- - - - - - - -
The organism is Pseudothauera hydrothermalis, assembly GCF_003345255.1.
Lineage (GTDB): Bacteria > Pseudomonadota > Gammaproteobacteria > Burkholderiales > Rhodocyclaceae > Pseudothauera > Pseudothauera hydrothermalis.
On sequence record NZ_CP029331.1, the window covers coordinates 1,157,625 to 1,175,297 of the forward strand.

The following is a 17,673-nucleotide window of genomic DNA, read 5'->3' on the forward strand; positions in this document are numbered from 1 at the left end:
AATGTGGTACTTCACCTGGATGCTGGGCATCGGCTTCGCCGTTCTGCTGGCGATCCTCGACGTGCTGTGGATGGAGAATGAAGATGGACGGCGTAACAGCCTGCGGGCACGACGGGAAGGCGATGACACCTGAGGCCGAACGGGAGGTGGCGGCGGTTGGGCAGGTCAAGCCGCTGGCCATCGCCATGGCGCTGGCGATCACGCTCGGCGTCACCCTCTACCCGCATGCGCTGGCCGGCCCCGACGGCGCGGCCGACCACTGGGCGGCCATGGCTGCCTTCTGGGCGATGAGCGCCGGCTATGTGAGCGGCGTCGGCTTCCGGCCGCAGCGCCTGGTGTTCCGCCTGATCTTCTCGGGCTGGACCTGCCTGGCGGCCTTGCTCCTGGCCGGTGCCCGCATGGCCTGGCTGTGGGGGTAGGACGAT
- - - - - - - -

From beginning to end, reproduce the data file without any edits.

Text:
The organism is Pseudothauera hydrothermalis, assembly GCF_003345255.1.
Lineage (GTDB): Bacteria > Pseudomonadota > Gammaproteobacteria > Burkholderiales > Rhodocyclaceae > Pseudothauera > Pseudothauera hydrothermalis.
On sequence record NZ_CP029331.1, the window covers coordinates 1,157,625 to 1,175,297 of the forward strand.

The following is a 17,673-nucleotide window of genomic DNA, read 5'->3' on the forward strand; positions in this document are numbered from 1 at the left end:
AATGTGGTACTTCACCTGGATGCTGGGCATCGGCTTCGCCGTTCTGCTGGCGATCCTCGACGTGCTGTGGATGGAGAATGAAGATGGACGGCGTAACAGCCTGCGGGCACGACGGGAAGGCGATGACACCTGAGGCCGAACGGGAGGTGGCGGCGGTTGGGCAGGTCAAGCCGCTGGCCATCGCCATGGCGCTGGCGATCACGCTCGGCGTCACCCTCTACCCGCATGCGCTGGCCGGCCCCGACGGCGCGGCCGACCACTGGGCGGCCATGGCTGCCTTCTGGGCGATGAGCGCCGGCTATGTGAGCGGCGTCGGCTTCCGGCCGCAGCGCCTGGTGTTCCGCCTGATCTTCTCGGGCTGGACCTGCCTGGCGGCCTTGCTCCTGGCCGGTGCCCGCATGGCCTGGCTGTGGGGGTAGGACGAT